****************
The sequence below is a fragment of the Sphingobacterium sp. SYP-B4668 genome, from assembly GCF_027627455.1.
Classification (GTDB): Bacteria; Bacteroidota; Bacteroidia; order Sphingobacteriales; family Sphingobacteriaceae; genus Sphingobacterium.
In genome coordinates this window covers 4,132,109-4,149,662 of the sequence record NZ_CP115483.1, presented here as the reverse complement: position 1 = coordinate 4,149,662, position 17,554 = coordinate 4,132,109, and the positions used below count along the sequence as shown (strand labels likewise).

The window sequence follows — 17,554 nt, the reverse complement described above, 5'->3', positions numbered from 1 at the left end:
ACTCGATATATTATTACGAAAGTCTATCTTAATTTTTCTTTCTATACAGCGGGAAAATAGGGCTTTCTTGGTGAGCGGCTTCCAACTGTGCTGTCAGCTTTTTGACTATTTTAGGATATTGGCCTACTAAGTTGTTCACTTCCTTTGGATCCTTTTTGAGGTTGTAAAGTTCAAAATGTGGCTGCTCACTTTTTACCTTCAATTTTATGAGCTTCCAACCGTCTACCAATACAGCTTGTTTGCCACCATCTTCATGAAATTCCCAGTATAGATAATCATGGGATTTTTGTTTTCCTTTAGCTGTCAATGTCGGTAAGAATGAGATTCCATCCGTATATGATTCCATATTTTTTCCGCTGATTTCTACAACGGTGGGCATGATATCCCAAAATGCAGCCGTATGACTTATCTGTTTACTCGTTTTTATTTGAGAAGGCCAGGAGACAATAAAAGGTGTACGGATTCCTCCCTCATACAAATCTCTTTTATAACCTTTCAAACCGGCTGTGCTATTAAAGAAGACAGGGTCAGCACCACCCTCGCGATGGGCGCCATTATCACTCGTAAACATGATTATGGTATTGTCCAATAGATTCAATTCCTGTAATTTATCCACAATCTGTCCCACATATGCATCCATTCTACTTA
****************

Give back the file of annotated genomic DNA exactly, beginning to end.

The sequence below is a fragment of the Sphingobacterium sp. SYP-B4668 genome, from assembly GCF_027627455.1.
Classification (GTDB): Bacteria; Bacteroidota; Bacteroidia; order Sphingobacteriales; family Sphingobacteriaceae; genus Sphingobacterium.
In genome coordinates this window covers 4,132,109-4,149,662 of the sequence record NZ_CP115483.1, presented here as the reverse complement: position 1 = coordinate 4,149,662, position 17,554 = coordinate 4,132,109, and the positions used below count along the sequence as shown (strand labels likewise).

The window sequence follows — 17,554 nt, the reverse complement described above, 5'->3', positions numbered from 1 at the left end:
ACTCGATATATTATTACGAAAGTCTATCTTAATTTTTCTTTCTATACAGCGGGAAAATAGGGCTTTCTTGGTGAGCGGCTTCCAACTGTGCTGTCAGCTTTTTGACTATTTTAGGATATTGGCCTACTAAGTTGTTCACTTCCTTTGGATCCTTTTTGAGGTTGTAAAGTTCAAAATGTGGCTGCTCACTTTTTACCTTCAATTTTATGAGCTTCCAACCGTCTACCAATACAGCTTGTTTGCCACCATCTTCATGAAATTCCCAGTATAGATAATCATGGGATTTTTGTTTTCCTTTAGCTGTCAATGTCGGTAAGAATGAGATTCCATCCGTATATGATTCCATATTTTTTCCGCTGATTTCTACAACGGTGGGCATGATATCCCAAAATGCAGCCGTATGACTTATCTGTTTACTCGTTTTTATTTGAGAAGGCCAGGAGACAATAAAAGGTGTACGGATTCCTCCCTCATACAAATCTCTTTTATAACCTTTCAAACCGGCTGTGCTATTAAAGAAGACAGGGTCAGCACCACCCTCGCGATGGGCGCCATTATCACTCGTAAACATGATTATGGTATTGTCCAATAGATTCAATTCCTGTAATTTATCCACAATCTGTCCCACATATGCATCCATTCTACTTA